Hurst v. W. J. Lake & Co.

141 Or. 306, 16 P.2d 627 (1932)



Usages, such as those of a trade, may be resorted to show the special meanings of words. 


Plaintiff and defendant entered into a contract, whereby plaintiff would sell, and defendant would purchase, meat of a certain grade at a certain price. The contract also provided for a discount if the meat was not of the specified grade. A laboratory provided analysis certificates and their findings were final. Meat was delivered and paid for, with some amounts paid at the discounted price. Plaintiff brought an action claiming that there was a custom and usage of trade, well known to both plaintiff and defendant, as to the meaning of the terms used in the contract which meant that despite the figures stated on the analysis certificates, meat of the lower grade by the analysis certificate was actually payable at the higher rate. The Circuit Court sustained defendant's motion for judgment on the pleadings. The case was appealed to the Supreme Court of Oregon.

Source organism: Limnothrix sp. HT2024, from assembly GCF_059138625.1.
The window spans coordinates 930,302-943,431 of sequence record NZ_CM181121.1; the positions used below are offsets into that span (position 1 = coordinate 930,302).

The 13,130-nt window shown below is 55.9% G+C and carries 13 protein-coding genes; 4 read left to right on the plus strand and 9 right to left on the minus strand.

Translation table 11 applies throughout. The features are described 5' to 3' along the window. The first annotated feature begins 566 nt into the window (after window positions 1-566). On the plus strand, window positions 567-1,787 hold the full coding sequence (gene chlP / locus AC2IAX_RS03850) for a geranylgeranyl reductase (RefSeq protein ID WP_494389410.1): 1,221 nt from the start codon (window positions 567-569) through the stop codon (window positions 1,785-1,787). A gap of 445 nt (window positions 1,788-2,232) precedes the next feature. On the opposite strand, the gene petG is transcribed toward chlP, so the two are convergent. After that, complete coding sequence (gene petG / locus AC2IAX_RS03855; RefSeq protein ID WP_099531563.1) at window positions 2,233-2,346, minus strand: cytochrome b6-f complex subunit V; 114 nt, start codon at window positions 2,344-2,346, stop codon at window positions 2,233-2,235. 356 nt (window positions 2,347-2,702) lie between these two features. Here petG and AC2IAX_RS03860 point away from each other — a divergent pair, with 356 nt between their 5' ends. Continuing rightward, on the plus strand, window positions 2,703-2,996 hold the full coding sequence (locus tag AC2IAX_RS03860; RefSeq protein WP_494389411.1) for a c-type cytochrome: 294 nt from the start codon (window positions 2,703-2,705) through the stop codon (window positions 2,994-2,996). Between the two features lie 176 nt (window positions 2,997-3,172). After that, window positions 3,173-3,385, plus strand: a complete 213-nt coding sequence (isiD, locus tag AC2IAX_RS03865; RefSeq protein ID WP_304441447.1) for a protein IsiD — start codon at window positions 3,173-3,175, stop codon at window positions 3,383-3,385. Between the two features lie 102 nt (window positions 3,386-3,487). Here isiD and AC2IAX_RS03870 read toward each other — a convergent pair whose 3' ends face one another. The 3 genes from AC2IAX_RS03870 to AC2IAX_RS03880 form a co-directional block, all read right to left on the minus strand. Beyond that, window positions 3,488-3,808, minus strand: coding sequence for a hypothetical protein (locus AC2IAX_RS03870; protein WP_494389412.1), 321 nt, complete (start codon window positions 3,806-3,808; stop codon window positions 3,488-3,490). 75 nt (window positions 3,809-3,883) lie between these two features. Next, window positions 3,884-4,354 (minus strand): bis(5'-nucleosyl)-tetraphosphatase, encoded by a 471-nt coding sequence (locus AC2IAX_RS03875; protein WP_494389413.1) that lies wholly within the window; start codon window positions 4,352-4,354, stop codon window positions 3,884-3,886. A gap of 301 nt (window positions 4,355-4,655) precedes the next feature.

Was the decision of the Circuit Court proper where it was based on industry custom and usage of specific definitions of terms?




The court reversed the judgment of the lower court. The court found that plaintiff should have been allowed to bring in information of trade usage of the business in which both parties were engaged. Despite the plain meaning of the terms, the evidence should have been allowed to prove the meaning of such terms in relation to the contract.

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